Here is a seemingly strange starting point for reading the Bible: Begin with the letter of James.
The reason this letter might seem strange as a starting point is because James comes so late in the Bible. It’s not a gospel. It’s not from Paul. This letter is so far back in the book, it feels like an appendix.
Yet the texts of the Bible were not arranged in the order in which they were written. James—Jesus’ brother—wrote what is quite likely to have been the earliest New Testament text. As a result, if you are not all that familiar with the contents of the New Testament, then you are in good company in reading James. The original recipients of the letter were not all that familiar with the New Testament, either ... because it hadn’t been written yet!
I recently devoted this blog to one month of daily posts on ideas out of the letter of James. The text of the letter below includes links to what I said, but it’s also possible to click through these blog posts sequentially. To do that, just go to the first post to begin.
If you are familiar with the Bible, try setting that familiarity aside as you read this little letter again. Try to imagine you don’t have the later texts—no gospels, no Pauline epistles. That is, try to treasure this one brief letter from James the way its first recipients did: as a document remarkably dense in spiritual substance, and just possibly as the beginning of something new.
Jesus’ kid brother ■ James chapter 0 ■ What James is about in one word
The Letter of James
The New King James Version, copyright 1982 by Thomas Nelson, Inc.
1 James, a bondservant of God and of the Lord Jesus Christ, to the twelve tribes which are scattered abroad:
2 My brethren, count it all joy when you fall into various trials, 3 knowing that the testing of your faith produces patience. 4 But let patience have its perfect work, that you may be perfect and complete, lacking nothing. 5 If any of you lacks wisdom, let him ask of God, who gives to all liberally and without reproach, and it will be given to him. 6 But let him ask in faith, with no doubting, for he who doubts is like a wave of the sea driven and tossed by the wind. 7 For let not that man suppose that he will receive anything from the Lord; 8 he is a double-minded man, unstable in all his ways.
9 Let the lowly brother glory in his exaltation, 10 but the rich in his humiliation, because as a flower of the field he will pass away. 11 For no sooner has the sun risen with a burning heat than it withers the grass; its flower falls, and its beautiful appearance perishes. So the rich man also will fade away in his pursuits.
12 Blessed is the man who endures temptation; for when he has been approved, he will receive the crown of life which the Lord has promised to those who love Him. 13 Let no one say when he is tempted, “I am tempted by God”; for God cannot be tempted by evil, nor does He Himself tempt anyone. 14 But each one is tempted when he is drawn away by his own desires and enticed. 15 Then, when desire has conceived, it gives birth to sin; and sin, when it is full-grown, brings forth death.
16 Do not be deceived, my beloved brethren. 17 Every good gift and every perfect gift is from above, and comes down from the Father of lights, with whom there is no variation or shadow of turning. 18 Of His own will He brought us forth by the word of truth, that we might be a kind of firstfruits of His creatures.
19 So then, my beloved brethren, let every man be swift to hear, slow to speak, slow to wrath; 20 for the wrath of man does not produce the righteousness of God.
21 Therefore lay aside all filthiness and overflow of wickedness, and receive with meekness the implanted word, which is able to save your souls.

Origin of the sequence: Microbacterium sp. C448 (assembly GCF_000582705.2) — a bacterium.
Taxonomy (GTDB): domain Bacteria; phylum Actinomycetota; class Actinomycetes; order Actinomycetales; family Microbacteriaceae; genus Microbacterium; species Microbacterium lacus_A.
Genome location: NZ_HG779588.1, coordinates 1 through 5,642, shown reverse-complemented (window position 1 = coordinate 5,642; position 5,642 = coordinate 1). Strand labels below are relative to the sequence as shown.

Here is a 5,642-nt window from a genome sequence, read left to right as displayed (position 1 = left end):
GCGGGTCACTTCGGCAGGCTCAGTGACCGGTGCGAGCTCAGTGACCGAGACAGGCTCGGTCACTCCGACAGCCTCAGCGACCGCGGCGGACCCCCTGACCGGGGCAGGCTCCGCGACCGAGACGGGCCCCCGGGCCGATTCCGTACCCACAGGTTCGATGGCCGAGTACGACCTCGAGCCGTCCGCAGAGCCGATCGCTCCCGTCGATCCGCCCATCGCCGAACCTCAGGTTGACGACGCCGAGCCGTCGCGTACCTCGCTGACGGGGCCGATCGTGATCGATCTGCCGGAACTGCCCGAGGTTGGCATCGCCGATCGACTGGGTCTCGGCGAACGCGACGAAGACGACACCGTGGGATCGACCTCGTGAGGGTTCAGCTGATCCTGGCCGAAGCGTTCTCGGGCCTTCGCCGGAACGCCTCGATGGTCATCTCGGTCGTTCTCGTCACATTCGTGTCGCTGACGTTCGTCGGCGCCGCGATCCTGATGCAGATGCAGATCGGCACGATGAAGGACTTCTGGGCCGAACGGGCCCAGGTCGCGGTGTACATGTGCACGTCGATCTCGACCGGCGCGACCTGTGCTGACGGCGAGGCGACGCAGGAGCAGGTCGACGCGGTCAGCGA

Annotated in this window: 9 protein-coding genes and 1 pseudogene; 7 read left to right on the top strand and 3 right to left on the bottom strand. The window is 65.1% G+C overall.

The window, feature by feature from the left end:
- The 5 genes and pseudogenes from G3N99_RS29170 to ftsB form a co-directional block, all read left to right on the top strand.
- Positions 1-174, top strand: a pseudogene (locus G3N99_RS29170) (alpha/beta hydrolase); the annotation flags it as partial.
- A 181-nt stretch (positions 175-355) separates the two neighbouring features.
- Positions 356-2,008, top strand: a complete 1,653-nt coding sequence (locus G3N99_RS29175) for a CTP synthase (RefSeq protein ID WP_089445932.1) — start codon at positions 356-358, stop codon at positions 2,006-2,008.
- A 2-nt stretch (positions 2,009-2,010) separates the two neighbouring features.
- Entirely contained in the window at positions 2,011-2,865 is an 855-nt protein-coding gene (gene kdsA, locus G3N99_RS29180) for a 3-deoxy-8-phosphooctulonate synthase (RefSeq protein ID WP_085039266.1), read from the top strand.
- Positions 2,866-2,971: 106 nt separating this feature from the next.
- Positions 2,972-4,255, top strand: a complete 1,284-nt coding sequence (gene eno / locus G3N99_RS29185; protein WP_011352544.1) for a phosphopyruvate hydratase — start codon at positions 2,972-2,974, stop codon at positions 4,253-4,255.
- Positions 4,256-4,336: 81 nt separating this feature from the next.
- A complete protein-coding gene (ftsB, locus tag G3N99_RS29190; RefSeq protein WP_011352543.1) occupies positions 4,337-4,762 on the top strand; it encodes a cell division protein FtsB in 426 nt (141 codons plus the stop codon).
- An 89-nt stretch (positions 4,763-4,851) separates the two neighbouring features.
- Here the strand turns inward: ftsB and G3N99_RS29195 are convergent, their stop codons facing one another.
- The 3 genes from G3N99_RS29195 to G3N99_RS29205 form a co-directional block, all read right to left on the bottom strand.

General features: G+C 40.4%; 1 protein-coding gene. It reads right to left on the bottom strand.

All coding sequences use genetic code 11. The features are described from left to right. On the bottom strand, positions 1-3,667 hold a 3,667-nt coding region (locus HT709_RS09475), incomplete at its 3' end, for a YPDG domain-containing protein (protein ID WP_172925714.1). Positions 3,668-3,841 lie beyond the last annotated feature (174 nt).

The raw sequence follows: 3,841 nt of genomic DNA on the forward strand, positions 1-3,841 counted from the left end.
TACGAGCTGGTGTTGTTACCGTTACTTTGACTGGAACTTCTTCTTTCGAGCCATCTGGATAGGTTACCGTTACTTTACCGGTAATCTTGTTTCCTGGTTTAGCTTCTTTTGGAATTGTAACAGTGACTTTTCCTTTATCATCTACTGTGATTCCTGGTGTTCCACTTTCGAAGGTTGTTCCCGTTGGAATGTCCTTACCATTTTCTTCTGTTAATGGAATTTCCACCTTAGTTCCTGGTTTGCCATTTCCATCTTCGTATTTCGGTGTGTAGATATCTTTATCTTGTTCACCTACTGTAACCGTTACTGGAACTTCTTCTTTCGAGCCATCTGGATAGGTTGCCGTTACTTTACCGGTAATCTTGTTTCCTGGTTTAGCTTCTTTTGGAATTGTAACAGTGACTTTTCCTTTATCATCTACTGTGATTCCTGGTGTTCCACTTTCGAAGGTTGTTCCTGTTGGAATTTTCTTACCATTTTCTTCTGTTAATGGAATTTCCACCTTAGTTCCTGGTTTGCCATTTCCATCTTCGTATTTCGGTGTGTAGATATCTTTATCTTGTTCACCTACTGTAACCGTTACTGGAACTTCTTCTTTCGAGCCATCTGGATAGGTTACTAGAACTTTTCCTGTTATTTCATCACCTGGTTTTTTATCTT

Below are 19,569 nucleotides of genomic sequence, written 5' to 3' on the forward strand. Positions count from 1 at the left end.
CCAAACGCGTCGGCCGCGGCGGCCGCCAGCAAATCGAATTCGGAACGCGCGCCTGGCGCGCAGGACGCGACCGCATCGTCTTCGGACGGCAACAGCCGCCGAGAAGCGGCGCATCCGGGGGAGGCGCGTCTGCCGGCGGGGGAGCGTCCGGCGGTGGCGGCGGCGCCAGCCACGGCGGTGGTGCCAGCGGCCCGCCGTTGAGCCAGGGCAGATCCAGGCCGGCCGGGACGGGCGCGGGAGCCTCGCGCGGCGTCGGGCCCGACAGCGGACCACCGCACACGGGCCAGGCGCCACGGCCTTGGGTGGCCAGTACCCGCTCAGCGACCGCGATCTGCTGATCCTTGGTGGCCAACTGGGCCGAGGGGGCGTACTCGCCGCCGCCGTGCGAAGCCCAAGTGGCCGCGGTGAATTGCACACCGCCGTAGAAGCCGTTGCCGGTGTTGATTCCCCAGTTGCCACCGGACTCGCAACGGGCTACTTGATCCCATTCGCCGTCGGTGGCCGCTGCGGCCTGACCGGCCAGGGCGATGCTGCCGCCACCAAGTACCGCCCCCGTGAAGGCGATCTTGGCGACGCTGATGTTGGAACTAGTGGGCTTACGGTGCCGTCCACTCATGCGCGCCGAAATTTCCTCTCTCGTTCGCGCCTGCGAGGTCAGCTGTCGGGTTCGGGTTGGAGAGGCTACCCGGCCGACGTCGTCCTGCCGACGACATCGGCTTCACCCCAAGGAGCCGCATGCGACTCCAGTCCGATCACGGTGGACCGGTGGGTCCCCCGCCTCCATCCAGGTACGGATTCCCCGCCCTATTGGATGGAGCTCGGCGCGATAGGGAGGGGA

22 But be doers of the word, and not hearers only, deceiving yourselves. 23 For if anyone is a hearer of the word and not a doer, he is like a man observing his natural face in a mirror; 24 for he observes himself, goes away, and immediately forgets what kind of man he was. 25 But he who looks into the perfect law of liberty and continues in it, and is not a forgetful hearer but a doer of the work, this one will be blessed in what he does.
26 If anyone among you thinks he is religious, and does not bridle his tongue but deceives his own heart, this one’s religion is useless. 27 Pure and undefiled religion before God and the Father is this: to visit orphans and widows in their trouble, and to keep oneself unspotted from the world.
1 My brethren, do not hold the faith of our Lord Jesus Christ, the Lord of glory, with partiality. 2 For if there should come into your assembly a man with gold rings, in fine apparel, and there should also come in a poor man in filthy clothes, 3 and you pay attention to the one wearing the fine clothes and say to him, “You sit here in a good place,” and say to the poor man, “You stand there,” or, “Sit here at my footstool,” 4 have you not shown partiality among yourselves, and become judges with evil thoughts?
5 Listen, my beloved brethren: Has God not chosen the poor of this world to be rich in faith and heirs of the kingdom which He promised to those who love Him? 6 But you have dishonored the poor man. Do not the rich oppress you and drag you into the courts? 7 Do they not blaspheme that noble name by which you are called?
8 If you really fulfill the royal law according to the Scripture, “You shall love your neighbor as yourself,” you do well; 9 but if you show partiality, you commit sin, and are convicted by the law as transgressors. 10 For whoever shall keep the whole law, and yet stumble in one point, he is guilty of all.11 For He who said, “Do not commit adultery,” also said, “Do not murder.” Now if you do not commit adultery, but you do murder, you have become a transgressor of the law. 12 So speak and so do as those who will be judged by the law of liberty. 13 For judgment is without mercy to the one who has shown no mercy. Mercy triumphs over judgment.
14 What does it profit, my brethren, if someone says he has faith but does not have works? Can faith save him? 15 If a brother or sister is naked and destitute of daily food, 16 and one of you says to them, “Depart in peace, be warmed and filled,” but you do not give them the things which are needed for the body, what does it profit? 17 Thus also faith by itself, if it does not have works, is dead.
18 But someone will say, “You have faith, and I have works.” Show me your faith without your works, and I will show you my faith by my works.19 You believe that there is one God. You do well. Even the demons believe—and tremble! 20 But do you want to know, O foolish man, that faith without works is dead? 21 Was not Abraham our father justified by works when he offered Isaac his son on the altar? 22 Do you see that faith was working together with his works, and by works faith was made perfect? 23 And the Scripture was fulfilled which says, “Abraham believed God, and it was accounted to him for righteousness.” And he was called the friend of God.24 You see then that a man is justified by works, and not by faith only.